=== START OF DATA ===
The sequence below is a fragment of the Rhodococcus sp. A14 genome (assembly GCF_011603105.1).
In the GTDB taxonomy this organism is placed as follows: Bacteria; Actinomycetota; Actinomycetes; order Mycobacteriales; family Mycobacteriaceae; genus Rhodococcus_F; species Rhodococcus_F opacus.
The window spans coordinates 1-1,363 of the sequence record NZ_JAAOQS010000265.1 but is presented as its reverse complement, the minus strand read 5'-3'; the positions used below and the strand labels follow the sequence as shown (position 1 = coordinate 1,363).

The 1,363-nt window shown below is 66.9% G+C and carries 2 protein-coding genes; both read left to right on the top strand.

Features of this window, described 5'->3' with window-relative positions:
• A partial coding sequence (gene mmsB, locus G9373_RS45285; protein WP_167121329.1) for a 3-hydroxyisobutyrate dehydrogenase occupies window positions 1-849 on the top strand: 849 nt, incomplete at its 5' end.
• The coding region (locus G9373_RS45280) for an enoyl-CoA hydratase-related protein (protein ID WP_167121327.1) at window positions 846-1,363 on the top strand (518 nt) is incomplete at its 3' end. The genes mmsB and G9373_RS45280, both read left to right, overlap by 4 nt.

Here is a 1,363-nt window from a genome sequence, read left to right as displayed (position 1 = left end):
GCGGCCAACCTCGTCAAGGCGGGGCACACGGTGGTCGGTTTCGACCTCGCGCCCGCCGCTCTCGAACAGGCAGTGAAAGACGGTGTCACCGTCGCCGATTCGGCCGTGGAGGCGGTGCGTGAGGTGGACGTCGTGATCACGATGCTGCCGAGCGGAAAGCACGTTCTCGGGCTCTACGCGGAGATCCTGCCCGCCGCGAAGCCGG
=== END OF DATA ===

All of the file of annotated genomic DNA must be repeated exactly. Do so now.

The sequence below is a fragment of the Rhodococcus sp. A14 genome (assembly GCF_011603105.1).
In the GTDB taxonomy this organism is placed as follows: Bacteria; Actinomycetota; Actinomycetes; order Mycobacteriales; family Mycobacteriaceae; genus Rhodococcus_F; species Rhodococcus_F opacus.
The window spans coordinates 1-1,363 of the sequence record NZ_JAAOQS010000265.1 but is presented as its reverse complement, the minus strand read 5'-3'; the positions used below and the strand labels follow the sequence as shown (position 1 = coordinate 1,363).

The 1,363-nt window shown below is 66.9% G+C and carries 2 protein-coding genes; both read left to right on the top strand.

Features of this window, described 5'->3' with window-relative positions:
• A partial coding sequence (gene mmsB, locus G9373_RS45285; protein WP_167121329.1) for a 3-hydroxyisobutyrate dehydrogenase occupies window positions 1-849 on the top strand: 849 nt, incomplete at its 5' end.
• The coding region (locus G9373_RS45280) for an enoyl-CoA hydratase-related protein (protein ID WP_167121327.1) at window positions 846-1,363 on the top strand (518 nt) is incomplete at its 3' end. The genes mmsB and G9373_RS45280, both read left to right, overlap by 4 nt.

Here is a 1,363-nt window from a genome sequence, read left to right as displayed (position 1 = left end):
GCGGCCAACCTCGTCAAGGCGGGGCACACGGTGGTCGGTTTCGACCTCGCGCCCGCCGCTCTCGAACAGGCAGTGAAAGACGGTGTCACCGTCGCCGATTCGGCCGTGGAGGCGGTGCGTGAGGTGGACGTCGTGATCACGATGCTGCCGAGCGGAAAGCACGTTCTCGGGCTCTACGCGGAGATCCTGCCCGCCGCGAAGCCGG